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To fit in or to stand out? An eye-tracking study investigating online banner effectiveness in a media multitasking context

Emma Beuckels (UGent) , Liselot Hudders (UGent) , Veroline Cauberghe (UGent) , Klaas Bombeke (UGent) , Wouter Durnez (UGent) and Jessica Morton (UGent)
(2021) JOURNAL OF ADVERTISING. 50(4). p.461-478
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Abstract
Online advertising banners are often subject to banner blindness, meaning that people avoid looking at them. The current study examines whether web surfing while watching television, a form of media multitasking, influences how people respond to online ad banners. The experimental study examines whether people respond differently to an online ad banner which thematically fits with the website content (i.e., banner congruity) and which is animated (i.e., banner animation), taking into account the relevance between media tasks (whether the content of the television program and the website are related). Individuals' cognitive (visual attention paid to the banner, measured by eye-tracking technology) and attitudinal (online banner irritation) advertising responses are measured as dependent variables. The results indicate that during media multitasking with high task relevance, higher visual attention was obtained for an incongruent (versus congruent) ad banner. When task relevance was low, no such differences were found. This two-way interaction effect was not significant for banner irritation. Further, a significant three-way interaction with task relevance, banner congruity, and banner animation was found on banner irritation but not on visual attention. Concretely, the lowest levels of banner irritation were obtained for a congruent, animated banner in a media multitasking context with high task relevance.
Keywords
Marketing, Business and International Management, Communication

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Citation

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MLA
Beuckels, Emma, et al. “To Fit in or to Stand out? An Eye-Tracking Study Investigating Online Banner Effectiveness in a Media Multitasking Context.” JOURNAL OF ADVERTISING, vol. 50, no. 4, 2021, pp. 461–78, doi:10.1080/00913367.2020.1870053.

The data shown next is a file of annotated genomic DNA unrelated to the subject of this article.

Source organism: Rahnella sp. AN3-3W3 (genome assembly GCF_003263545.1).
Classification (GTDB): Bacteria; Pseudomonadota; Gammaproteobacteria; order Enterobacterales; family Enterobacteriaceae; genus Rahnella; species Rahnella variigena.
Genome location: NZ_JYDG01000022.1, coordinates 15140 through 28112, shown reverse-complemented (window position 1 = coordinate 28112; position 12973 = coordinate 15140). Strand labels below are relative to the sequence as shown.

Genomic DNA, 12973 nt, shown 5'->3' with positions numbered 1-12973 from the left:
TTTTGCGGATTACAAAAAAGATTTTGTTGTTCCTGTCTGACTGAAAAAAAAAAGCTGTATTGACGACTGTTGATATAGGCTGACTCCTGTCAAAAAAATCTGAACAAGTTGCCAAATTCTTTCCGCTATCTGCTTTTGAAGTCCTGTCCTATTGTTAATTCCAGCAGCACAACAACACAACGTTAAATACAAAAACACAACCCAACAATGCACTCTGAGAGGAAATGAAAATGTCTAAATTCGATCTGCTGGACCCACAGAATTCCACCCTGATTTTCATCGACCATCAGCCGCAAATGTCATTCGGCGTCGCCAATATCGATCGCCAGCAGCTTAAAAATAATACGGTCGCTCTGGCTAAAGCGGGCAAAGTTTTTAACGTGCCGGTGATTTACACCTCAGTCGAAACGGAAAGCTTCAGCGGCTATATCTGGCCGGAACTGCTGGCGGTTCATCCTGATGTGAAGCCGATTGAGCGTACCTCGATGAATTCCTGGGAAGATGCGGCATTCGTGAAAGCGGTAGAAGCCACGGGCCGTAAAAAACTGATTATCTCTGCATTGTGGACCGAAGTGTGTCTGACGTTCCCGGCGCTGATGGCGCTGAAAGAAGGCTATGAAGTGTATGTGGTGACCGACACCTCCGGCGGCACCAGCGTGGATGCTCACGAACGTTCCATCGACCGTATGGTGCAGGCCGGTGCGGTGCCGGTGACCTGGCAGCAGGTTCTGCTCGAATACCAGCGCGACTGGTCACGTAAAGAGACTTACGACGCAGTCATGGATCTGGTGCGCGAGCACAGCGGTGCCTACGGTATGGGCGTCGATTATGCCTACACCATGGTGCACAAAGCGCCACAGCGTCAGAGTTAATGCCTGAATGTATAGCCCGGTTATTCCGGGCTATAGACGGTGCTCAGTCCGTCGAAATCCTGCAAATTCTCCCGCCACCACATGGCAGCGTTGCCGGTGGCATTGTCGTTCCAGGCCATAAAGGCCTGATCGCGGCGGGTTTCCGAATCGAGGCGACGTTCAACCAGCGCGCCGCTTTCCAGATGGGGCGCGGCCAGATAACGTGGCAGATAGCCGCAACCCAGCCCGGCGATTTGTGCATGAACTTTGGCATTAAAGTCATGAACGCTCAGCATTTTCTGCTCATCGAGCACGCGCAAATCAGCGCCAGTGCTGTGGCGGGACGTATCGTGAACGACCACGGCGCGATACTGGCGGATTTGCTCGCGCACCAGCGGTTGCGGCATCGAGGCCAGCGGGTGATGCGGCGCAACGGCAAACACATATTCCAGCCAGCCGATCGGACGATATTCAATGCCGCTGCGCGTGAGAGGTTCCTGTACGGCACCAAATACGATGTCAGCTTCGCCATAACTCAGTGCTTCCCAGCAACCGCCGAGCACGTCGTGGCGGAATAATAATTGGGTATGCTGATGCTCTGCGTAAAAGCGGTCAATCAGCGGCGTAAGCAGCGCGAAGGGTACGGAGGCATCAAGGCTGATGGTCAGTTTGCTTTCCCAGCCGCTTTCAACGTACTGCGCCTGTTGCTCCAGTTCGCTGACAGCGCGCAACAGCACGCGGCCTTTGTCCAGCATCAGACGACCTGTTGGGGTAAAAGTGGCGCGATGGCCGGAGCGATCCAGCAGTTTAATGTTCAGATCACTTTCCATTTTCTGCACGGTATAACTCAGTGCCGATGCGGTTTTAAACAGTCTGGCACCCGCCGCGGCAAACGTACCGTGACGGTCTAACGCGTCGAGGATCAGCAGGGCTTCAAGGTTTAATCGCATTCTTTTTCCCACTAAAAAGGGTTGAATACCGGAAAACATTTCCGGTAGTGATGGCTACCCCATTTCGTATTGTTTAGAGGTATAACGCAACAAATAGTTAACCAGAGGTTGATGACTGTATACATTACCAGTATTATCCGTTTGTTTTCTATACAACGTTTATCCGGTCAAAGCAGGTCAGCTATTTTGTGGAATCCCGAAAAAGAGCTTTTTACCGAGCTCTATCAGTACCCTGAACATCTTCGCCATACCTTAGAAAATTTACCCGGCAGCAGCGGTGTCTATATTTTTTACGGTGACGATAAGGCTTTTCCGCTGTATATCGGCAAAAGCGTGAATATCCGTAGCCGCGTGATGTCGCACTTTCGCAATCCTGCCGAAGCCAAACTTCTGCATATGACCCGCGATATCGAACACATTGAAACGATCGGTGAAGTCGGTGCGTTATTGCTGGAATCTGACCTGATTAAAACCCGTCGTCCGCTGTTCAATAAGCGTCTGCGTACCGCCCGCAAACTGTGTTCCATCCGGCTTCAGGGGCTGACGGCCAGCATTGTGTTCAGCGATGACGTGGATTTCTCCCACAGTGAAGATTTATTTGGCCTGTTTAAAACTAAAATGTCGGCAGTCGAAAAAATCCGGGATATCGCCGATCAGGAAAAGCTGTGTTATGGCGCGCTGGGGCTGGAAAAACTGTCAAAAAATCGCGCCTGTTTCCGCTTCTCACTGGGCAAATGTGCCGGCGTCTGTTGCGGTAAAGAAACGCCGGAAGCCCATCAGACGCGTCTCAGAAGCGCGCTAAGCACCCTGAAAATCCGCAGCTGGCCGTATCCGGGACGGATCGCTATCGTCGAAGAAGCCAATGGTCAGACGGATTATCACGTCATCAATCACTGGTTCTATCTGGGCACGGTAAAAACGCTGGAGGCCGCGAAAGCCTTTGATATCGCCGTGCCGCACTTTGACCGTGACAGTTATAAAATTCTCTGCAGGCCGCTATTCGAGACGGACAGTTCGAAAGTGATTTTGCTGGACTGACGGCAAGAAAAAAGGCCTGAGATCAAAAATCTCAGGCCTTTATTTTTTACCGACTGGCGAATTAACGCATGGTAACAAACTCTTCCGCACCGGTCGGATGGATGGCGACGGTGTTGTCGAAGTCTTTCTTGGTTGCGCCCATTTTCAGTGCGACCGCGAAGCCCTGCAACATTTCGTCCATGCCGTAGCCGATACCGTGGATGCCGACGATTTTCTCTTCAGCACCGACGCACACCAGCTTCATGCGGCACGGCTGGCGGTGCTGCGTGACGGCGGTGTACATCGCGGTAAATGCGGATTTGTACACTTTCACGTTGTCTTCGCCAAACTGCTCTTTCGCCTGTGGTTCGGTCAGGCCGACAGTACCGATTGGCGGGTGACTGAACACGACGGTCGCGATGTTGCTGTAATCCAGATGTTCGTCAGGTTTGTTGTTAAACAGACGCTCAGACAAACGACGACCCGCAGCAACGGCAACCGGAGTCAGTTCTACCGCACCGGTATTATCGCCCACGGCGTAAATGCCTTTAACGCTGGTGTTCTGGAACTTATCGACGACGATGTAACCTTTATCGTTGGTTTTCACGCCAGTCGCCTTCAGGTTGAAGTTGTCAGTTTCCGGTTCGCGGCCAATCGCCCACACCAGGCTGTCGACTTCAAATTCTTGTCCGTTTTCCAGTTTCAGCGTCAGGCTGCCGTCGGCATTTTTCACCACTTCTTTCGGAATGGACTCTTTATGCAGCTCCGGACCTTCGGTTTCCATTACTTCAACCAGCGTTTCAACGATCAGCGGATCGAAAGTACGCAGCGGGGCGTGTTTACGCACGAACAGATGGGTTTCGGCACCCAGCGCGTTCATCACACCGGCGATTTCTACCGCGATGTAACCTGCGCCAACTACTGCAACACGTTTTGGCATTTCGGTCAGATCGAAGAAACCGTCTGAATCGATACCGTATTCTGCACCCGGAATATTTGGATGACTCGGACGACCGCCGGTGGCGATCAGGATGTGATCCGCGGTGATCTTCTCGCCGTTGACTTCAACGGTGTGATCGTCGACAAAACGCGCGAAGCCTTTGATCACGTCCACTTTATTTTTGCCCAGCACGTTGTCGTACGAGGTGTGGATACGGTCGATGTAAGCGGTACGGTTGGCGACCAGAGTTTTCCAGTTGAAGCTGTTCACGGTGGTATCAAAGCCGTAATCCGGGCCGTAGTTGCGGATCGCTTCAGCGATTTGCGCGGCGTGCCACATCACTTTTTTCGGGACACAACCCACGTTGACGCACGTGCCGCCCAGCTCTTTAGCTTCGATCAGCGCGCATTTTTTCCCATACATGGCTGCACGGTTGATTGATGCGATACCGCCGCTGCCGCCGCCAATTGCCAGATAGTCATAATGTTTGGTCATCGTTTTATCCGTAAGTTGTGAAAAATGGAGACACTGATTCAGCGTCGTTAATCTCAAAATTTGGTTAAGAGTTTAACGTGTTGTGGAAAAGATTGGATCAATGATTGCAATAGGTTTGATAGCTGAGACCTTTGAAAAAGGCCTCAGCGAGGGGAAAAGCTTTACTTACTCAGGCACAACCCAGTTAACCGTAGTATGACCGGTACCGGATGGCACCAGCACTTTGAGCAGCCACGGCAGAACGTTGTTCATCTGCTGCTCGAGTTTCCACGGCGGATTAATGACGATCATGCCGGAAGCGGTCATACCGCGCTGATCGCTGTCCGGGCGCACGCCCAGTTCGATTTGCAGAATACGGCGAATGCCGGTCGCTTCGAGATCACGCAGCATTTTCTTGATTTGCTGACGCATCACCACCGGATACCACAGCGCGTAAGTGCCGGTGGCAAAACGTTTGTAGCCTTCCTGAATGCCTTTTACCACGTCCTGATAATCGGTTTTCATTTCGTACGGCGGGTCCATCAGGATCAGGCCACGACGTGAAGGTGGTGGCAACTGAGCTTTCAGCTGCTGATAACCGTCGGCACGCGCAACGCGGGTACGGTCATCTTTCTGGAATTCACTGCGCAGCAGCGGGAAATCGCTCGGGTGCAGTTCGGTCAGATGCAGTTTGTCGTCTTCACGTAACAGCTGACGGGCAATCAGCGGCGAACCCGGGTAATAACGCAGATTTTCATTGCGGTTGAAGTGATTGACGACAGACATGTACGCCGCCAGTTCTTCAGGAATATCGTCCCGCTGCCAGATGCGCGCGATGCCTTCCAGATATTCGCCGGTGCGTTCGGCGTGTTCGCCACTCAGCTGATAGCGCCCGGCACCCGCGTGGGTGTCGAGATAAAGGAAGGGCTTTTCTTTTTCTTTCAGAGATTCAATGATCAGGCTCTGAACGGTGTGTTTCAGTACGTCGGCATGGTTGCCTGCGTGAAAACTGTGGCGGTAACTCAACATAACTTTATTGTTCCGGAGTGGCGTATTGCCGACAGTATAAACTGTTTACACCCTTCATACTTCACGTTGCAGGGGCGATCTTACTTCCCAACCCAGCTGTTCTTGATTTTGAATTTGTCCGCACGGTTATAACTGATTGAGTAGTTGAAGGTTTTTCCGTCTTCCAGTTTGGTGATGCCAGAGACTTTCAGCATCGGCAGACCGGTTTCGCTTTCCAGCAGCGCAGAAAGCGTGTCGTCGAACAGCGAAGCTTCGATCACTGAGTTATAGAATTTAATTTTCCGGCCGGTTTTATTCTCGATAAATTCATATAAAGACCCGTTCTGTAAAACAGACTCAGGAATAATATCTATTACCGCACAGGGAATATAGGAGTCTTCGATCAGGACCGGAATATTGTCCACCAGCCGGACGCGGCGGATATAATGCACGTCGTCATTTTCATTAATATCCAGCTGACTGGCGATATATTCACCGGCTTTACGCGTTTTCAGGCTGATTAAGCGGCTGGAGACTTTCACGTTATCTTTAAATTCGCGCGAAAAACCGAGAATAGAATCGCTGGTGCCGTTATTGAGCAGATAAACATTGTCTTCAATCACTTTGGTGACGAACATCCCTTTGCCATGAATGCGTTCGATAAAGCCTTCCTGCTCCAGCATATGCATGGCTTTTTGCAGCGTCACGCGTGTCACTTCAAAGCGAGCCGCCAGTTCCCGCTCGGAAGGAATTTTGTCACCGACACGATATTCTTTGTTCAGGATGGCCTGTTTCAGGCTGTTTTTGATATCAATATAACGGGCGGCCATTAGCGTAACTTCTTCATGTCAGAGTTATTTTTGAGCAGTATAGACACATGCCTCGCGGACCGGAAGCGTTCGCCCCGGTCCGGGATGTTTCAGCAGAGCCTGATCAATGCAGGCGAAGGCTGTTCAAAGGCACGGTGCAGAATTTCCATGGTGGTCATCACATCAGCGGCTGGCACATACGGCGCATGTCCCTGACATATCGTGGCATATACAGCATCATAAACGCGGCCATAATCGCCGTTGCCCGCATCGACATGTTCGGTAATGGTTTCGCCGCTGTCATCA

APA
Beuckels, E., Hudders, L., Cauberghe, V., Bombeke, K., Durnez, W., & Morton, J. (2021). To fit in or to stand out? An eye-tracking study investigating online banner effectiveness in a media multitasking context. JOURNAL OF ADVERTISING, 50(4), 461–478. https://doi.org/10.1080/00913367.2020.1870053
Chicago author-date
Beuckels, Emma, Liselot Hudders, Veroline Cauberghe, Klaas Bombeke, Wouter Durnez, and Jessica Morton. 2021. “To Fit in or to Stand out? An Eye-Tracking Study Investigating Online Banner Effectiveness in a Media Multitasking Context.” JOURNAL OF ADVERTISING 50 (4): 461–78. https://doi.org/10.1080/00913367.2020.1870053.
Chicago author-date (all authors)
Beuckels, Emma, Liselot Hudders, Veroline Cauberghe, Klaas Bombeke, Wouter Durnez, and Jessica Morton. 2021. “To Fit in or to Stand out? An Eye-Tracking Study Investigating Online Banner Effectiveness in a Media Multitasking Context.” JOURNAL OF ADVERTISING 50 (4): 461–478. doi:10.1080/00913367.2020.1870053.
Vancouver
1.
Beuckels E, Hudders L, Cauberghe V, Bombeke K, Durnez W, Morton J. To fit in or to stand out? An eye-tracking study investigating online banner effectiveness in a media multitasking context. JOURNAL OF ADVERTISING. 2021;50(4):461–78.
IEEE
[1]
E. Beuckels, L. Hudders, V. Cauberghe, K. Bombeke, W. Durnez, and J. Morton, “To fit in or to stand out? An eye-tracking study investigating online banner effectiveness in a media multitasking context,” JOURNAL OF ADVERTISING, vol. 50, no. 4, pp. 461–478, 2021.
@article{8708410,
  abstract     = {{Online advertising banners are often subject to banner blindness, meaning that people avoid looking at them. The current study examines whether web surfing while watching television, a form of media multitasking, influences how people respond to online ad banners. The experimental study examines whether people respond differently to an online ad banner which thematically fits with the website content (i.e., banner congruity) and which is animated (i.e., banner animation), taking into account the relevance between media tasks (whether the content of the television program and the website are related). Individuals' cognitive (visual attention paid to the banner, measured by eye-tracking technology) and attitudinal (online banner irritation) advertising responses are measured as dependent variables. The results indicate that during media multitasking with high task relevance, higher visual attention was obtained for an incongruent (versus congruent) ad banner. When task relevance was low, no such differences were found. This two-way interaction effect was not significant for banner irritation. Further, a significant three-way interaction with task relevance, banner congruity, and banner animation was found on banner irritation but not on visual attention. Concretely, the lowest levels of banner irritation were obtained for a congruent, animated banner in a media multitasking context with high task relevance.}},
  author       = {{Beuckels, Emma and Hudders, Liselot and Cauberghe, Veroline and Bombeke, Klaas and Durnez, Wouter and Morton, Jessica}},
  issn         = {{0091-3367}},
  journal      = {{JOURNAL OF ADVERTISING}},
  keywords     = {{Marketing,Business and International Management,Communication}},
  language     = {{eng}},
  number       = {{4}},
  pages        = {{461--478}},
  title        = {{To fit in or to stand out? An eye-tracking study investigating online banner effectiveness in a media multitasking context}},
  url          = {{http://dx.doi.org/10.1080/00913367.2020.1870053}},
  volume       = {{50}},
  year         = {{2021}},
}

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